Like many things, not all choir-practices are created equal.
Some are frustrating and tiresome; some irritate and enervate; others simply feel as if they’ll never come to an end. You’re singing a piece which isn’t to your taste and, as you listen to another part (it’s always another part, of course, never the sopranos) sing their line over and over and STILL make the same mistake, you look at your watch and realise there are still 57 long minutes left to go till tea time (and the word has gone round that it’s not even chocolate squares tonight, only oat crunches). The church heating’s set either (more…)
So: we walked the 25ish miles from Frome to Bath, stopping to swim, eat and pour water at various points along the way.
Sounds like a kicking weekend, huh? But this turned out to be one of those experiences where time seems to expand to accommodate all the stuff its brings. I think of this as herniated time—time which bulges sideways and intrudes into eternity, or timelessness, or both (if they’re not the same).* All this to be obtained merely by putting one foot in front of the other.
The morning’s walk on day one took us across fields, past poplar-copses (we stopped to listen to the wind in the leaves) (more…)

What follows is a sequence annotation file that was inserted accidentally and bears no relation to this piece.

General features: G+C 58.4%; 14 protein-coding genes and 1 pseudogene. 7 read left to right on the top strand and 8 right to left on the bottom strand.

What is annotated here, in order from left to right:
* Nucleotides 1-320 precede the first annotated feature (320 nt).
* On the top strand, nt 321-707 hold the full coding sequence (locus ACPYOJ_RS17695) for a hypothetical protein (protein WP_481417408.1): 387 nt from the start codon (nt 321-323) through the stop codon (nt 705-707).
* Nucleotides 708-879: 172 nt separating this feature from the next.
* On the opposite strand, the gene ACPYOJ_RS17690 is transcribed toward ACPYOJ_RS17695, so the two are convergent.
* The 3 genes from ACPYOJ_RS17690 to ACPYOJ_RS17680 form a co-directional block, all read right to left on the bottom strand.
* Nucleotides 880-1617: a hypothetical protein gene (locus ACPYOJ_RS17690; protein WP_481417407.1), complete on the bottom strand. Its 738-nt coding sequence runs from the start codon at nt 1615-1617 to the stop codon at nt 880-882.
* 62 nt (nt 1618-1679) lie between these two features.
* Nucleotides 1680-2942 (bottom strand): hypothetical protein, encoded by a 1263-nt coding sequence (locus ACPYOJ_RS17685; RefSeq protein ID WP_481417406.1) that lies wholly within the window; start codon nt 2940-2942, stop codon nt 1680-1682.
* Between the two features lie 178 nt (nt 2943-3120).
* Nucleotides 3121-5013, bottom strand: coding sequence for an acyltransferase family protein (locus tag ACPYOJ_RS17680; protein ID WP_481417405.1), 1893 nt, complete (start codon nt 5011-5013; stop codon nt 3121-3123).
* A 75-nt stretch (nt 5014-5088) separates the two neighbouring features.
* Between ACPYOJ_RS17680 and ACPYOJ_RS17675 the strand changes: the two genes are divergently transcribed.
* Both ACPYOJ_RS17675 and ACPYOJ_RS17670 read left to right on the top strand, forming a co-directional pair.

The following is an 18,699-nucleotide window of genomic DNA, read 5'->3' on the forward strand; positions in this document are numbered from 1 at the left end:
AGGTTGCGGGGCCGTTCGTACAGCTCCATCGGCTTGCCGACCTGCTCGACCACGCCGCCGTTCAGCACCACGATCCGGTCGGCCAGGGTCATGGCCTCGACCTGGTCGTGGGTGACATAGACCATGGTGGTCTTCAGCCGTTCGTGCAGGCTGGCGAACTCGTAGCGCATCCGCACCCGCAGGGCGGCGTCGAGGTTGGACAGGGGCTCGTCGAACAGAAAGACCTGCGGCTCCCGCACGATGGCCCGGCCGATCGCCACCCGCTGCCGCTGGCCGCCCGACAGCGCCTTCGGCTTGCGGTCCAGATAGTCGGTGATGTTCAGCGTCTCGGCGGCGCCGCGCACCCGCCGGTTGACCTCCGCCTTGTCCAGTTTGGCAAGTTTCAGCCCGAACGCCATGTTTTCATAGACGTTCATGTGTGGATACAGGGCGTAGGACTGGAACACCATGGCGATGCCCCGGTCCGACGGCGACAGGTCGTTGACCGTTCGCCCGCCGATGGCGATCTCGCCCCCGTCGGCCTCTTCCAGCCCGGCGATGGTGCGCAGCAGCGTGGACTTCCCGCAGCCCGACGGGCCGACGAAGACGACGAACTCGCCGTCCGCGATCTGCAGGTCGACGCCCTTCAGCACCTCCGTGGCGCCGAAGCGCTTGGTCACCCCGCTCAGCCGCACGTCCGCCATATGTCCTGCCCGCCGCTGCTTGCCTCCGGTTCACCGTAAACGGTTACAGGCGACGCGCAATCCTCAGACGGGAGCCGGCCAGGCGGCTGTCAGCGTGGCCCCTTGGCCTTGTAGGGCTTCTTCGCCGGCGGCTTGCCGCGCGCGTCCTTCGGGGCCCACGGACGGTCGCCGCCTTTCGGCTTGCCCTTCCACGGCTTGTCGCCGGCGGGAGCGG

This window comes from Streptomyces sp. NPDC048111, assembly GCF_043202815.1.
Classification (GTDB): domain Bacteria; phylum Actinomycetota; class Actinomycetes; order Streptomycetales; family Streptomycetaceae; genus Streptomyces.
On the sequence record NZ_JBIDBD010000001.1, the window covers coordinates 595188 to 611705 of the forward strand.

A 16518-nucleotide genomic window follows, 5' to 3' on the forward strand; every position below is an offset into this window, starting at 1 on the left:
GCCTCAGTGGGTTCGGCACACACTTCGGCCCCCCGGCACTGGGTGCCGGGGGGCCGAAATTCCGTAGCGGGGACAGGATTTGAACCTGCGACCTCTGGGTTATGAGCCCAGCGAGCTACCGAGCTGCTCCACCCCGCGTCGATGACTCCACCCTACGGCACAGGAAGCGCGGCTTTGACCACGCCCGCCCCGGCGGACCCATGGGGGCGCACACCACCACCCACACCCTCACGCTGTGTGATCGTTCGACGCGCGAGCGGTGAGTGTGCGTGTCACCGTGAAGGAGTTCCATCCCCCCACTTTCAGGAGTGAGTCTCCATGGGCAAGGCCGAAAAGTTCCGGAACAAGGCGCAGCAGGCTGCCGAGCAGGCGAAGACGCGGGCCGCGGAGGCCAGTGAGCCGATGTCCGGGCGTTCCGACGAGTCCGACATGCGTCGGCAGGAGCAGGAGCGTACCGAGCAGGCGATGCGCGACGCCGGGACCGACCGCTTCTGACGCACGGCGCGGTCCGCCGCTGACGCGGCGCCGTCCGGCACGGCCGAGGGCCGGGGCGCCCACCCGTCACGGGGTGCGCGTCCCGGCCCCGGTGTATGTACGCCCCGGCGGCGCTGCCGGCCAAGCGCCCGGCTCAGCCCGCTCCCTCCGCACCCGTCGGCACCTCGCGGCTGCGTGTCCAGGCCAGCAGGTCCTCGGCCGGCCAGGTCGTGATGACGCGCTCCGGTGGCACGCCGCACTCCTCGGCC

There must be some kind of equation for packing.
If N=number of things you’d like to take, C the number of things you feel you can carry, and P what you can actually fit in your pack, the initial relationship between N, C and P can be assumed to be something like N>C≥P. After that it gets a bit confusing; but the net result is definitely F, which is what you say when you pick it up for the fifteenth time that day and your shoulders are very, very angry.
I was off to Somerset for a two-day water pilgrimage from the Holy Well at Frome to Aquae Sulis, the springs which feed the baths in, well, Bath. (more…)
A few days before my birthday I was checking out the times for Adult Swimming (less interesting than it sounds!) at the leisure centre and found myself scrolling past a timetable entry which said ‘50+ swim’.
Then scrolling back again. Bloody hell, I thought, this time next week I can go to that. I could feel the flesh starting to dangle (more) from my upper arms even as I looked. (more…)
Marooned on a far-away planet, Douglas Adams’ Hitchhiker, Arthur Dent, wakes up and gives ‘his early morning yell of horror’.
A Martin Amis narrator talks of ‘the difference between cosmic reality and how you sometimes feel when you wake up in the morning’. Doctors (and obsessively-Googled medical sites) refer, more blandly, to ‘diurnal mood variation’. But whatever you call it, how you feel in the morning is not always good.
Or at least, how I feel in the morning. I shouldn’t make assumptions, though I suspect I’m not alone in frequently finding myself struggling, on waking. There’s a greyscale (more…)